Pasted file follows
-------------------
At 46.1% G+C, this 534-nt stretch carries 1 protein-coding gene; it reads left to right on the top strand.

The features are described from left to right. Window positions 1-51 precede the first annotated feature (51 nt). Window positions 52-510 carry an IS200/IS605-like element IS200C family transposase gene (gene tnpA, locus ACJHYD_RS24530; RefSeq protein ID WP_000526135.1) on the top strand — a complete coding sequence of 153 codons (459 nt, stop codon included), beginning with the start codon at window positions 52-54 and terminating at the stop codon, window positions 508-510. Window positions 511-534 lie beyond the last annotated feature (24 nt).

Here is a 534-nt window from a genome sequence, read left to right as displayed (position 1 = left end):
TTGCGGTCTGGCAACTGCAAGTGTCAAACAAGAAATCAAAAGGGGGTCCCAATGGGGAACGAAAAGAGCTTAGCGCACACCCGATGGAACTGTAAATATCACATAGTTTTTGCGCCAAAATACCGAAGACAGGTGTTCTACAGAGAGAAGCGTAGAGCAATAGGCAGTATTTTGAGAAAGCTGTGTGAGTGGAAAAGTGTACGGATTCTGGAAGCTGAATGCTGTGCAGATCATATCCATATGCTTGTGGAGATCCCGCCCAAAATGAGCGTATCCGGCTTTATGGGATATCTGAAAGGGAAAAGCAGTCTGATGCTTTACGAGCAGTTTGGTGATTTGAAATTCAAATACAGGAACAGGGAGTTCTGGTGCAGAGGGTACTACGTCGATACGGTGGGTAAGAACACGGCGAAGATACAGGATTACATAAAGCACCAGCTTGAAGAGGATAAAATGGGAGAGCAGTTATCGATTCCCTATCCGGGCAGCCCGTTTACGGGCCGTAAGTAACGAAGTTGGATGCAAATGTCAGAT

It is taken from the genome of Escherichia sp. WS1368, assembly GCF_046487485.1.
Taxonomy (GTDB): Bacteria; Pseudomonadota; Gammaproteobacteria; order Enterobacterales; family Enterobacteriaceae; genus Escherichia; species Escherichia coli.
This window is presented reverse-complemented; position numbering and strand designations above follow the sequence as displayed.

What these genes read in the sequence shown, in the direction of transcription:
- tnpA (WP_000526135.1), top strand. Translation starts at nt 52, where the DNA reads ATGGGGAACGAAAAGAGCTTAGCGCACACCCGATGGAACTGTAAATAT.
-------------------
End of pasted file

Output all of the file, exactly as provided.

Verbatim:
At 46.1% G+C, this 534-nt stretch carries 1 protein-coding gene; it reads left to right on the top strand.

The features are described from left to right. Window positions 1-51 precede the first annotated feature (51 nt). Window positions 52-510 carry an IS200/IS605-like element IS200C family transposase gene (gene tnpA, locus ACJHYD_RS24530; RefSeq protein ID WP_000526135.1) on the top strand — a complete coding sequence of 153 codons (459 nt, stop codon included), beginning with the start codon at window positions 52-54 and terminating at the stop codon, window positions 508-510. Window positions 511-534 lie beyond the last annotated feature (24 nt).

Here is a 534-nt window from a genome sequence, read left to right as displayed (position 1 = left end):
TTGCGGTCTGGCAACTGCAAGTGTCAAACAAGAAATCAAAAGGGGGTCCCAATGGGGAACGAAAAGAGCTTAGCGCACACCCGATGGAACTGTAAATATCACATAGTTTTTGCGCCAAAATACCGAAGACAGGTGTTCTACAGAGAGAAGCGTAGAGCAATAGGCAGTATTTTGAGAAAGCTGTGTGAGTGGAAAAGTGTACGGATTCTGGAAGCTGAATGCTGTGCAGATCATATCCATATGCTTGTGGAGATCCCGCCCAAAATGAGCGTATCCGGCTTTATGGGATATCTGAAAGGGAAAAGCAGTCTGATGCTTTACGAGCAGTTTGGTGATTTGAAATTCAAATACAGGAACAGGGAGTTCTGGTGCAGAGGGTACTACGTCGATACGGTGGGTAAGAACACGGCGAAGATACAGGATTACATAAAGCACCAGCTTGAAGAGGATAAAATGGGAGAGCAGTTATCGATTCCCTATCCGGGCAGCCCGTTTACGGGCCGTAAGTAACGAAGTTGGATGCAAATGTCAGAT

It is taken from the genome of Escherichia sp. WS1368, assembly GCF_046487485.1.
Taxonomy (GTDB): Bacteria; Pseudomonadota; Gammaproteobacteria; order Enterobacterales; family Enterobacteriaceae; genus Escherichia; species Escherichia coli.
This window is presented reverse-complemented; position numbering and strand designations above follow the sequence as displayed.

What these genes read in the sequence shown, in the direction of transcription:
- tnpA (WP_000526135.1), top strand. Translation starts at nt 52, where the DNA reads ATGGGGAACGAAAAGAGCTTAGCGCACACCCGATGGAACTGTAAATAT.